Six farmers plead guilty to federal crop insurance fraud
Six central Kentucky farmers have now pleaded guilty to federal crop insurance fraud charges, including four on Monday in appearances at U.S. District Court in Lexington.
The U.S. Attorney’s Office for the Eastern District of Kentucky says the charges centered on loss claims filed on their federally-backed tobacco insurance, known as multi-peril crop insurance or “MPCI,” and that all four pleaded guilty to conspiracy to commit crop insurance fraud.
According to their plea agreements:
Roger Wilson, 88, former owner of Clay’s Tobacco Warehouse and current owner of Ag Wood, Inc., both in Mt. Sterling, admitted that from 2013-2018, he arranged for farmers to purchase poor quality tobacco to present to tobacco graders, so the farmers could receive poor quality tobacco grades on their MPCI claims to increase the pay-out.
Robert Livingood, 64, who owns and rents tobacco farmland in Bourbon, Fleming, Harrison, and Nicholas counties, admitted that, in 2014, he submitted a false MPCI claim of loss, by submitting fake tobacco sales bills he obtained from Clay’s Tobacco Warehouse and underreporting the amount of tobacco production he had that year.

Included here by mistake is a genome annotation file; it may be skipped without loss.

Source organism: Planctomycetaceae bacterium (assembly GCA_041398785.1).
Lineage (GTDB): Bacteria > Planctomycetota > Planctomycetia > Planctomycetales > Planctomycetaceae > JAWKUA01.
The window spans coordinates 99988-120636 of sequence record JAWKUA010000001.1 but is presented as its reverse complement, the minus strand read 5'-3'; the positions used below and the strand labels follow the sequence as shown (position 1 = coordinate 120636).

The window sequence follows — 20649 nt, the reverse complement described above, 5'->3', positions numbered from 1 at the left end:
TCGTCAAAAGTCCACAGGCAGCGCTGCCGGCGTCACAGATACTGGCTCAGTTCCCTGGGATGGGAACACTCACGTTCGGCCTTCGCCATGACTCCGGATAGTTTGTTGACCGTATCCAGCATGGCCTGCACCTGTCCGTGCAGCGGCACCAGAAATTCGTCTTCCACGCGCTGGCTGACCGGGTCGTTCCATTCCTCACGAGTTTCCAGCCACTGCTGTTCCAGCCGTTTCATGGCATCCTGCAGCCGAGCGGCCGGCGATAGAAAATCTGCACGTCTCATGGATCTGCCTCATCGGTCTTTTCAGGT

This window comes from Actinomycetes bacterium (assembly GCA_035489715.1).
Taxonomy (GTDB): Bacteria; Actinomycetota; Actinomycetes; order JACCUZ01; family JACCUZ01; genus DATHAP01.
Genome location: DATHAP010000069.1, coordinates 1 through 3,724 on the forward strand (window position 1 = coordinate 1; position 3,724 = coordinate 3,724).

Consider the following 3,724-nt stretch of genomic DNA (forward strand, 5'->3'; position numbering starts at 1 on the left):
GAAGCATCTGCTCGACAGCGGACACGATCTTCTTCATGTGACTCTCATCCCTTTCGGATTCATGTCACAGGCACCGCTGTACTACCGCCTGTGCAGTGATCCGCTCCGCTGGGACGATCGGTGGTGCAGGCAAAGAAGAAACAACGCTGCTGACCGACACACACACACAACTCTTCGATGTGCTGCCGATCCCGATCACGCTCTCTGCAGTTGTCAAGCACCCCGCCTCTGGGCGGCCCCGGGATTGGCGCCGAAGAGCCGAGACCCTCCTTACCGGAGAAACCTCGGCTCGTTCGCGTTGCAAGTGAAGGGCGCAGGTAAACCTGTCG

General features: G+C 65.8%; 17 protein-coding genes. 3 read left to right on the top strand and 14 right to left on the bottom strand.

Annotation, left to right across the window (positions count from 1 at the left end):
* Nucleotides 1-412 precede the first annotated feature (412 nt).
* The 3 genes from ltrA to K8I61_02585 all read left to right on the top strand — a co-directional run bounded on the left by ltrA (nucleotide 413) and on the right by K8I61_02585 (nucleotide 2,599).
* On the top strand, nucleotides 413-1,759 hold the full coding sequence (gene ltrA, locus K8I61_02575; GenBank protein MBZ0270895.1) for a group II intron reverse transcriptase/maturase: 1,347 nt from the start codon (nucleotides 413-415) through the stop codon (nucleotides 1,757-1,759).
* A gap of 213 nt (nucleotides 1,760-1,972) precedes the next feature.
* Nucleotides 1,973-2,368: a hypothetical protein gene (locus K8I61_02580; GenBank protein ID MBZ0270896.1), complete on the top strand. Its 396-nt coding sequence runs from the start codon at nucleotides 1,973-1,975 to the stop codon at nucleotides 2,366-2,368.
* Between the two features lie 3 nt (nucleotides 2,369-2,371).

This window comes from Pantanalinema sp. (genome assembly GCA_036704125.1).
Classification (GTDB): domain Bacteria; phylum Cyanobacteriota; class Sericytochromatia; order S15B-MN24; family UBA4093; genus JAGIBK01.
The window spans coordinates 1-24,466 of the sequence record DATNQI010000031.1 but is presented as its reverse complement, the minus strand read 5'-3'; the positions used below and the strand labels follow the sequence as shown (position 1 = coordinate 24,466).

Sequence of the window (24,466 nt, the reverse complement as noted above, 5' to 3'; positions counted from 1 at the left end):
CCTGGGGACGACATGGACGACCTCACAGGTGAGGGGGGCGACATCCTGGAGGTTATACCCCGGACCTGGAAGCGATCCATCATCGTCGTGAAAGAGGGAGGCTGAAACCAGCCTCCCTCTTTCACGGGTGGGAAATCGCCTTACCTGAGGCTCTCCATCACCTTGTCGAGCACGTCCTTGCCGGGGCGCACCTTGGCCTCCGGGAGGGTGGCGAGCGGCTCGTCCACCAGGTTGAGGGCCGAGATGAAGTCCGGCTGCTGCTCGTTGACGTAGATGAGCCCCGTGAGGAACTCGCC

He further admitted to selling muddy tobacco, which he knew would be used by other farmers to obtain fake grade reports. He also obtained MPCI policies in his son’s name in 2014 and 2015, even though the crop insured in his son’s name belonged to Livingood, which prosecutors say cost the federal government over $313,000.
Morgan Wayne Culbertson, 33, a farmer with tobacco farmland in Montgomery, Clark, and Bath counties, underreported his crop production on his MPCI claims of loss, by, among other things, selling tobacco for cash at Clay’s Tobacco Warehouse and not reporting tobacco he sold in others’ names.
Between 2014 and 2016, he failed to report his total production on his own policies. He also obtained policies and filed claims of loss, including fake sale bills from Clay’s Tobacco Warehouse, on MPCI policies in the names of his brother, grandfather, and mother.
John D. Watkins, 49, who owns and rents tobacco farmland in Bath, Fleming, and Nicholas counties, in addition to conspiracy, also pleaded guilty to one count of crop insurance fraud. He admitted failing to report his total tobacco production from 2011-2014, which led the federal government to make payments to which he was not entitled.
He also admitted handling another person’s MPCI paperwork and not accurately reporting their tobacco production, again causing the government to make undeserved payments.
In the past few weeks, two other farmers, Jesse Smith, 56, and R. Chad Price, 39, pleaded guilty to similar charges.
Watkins faces up to 30 years in prison and a one million dollar fine, while the other five could receive up to five years and a $250,000 fine.
All six will be sentenced in August.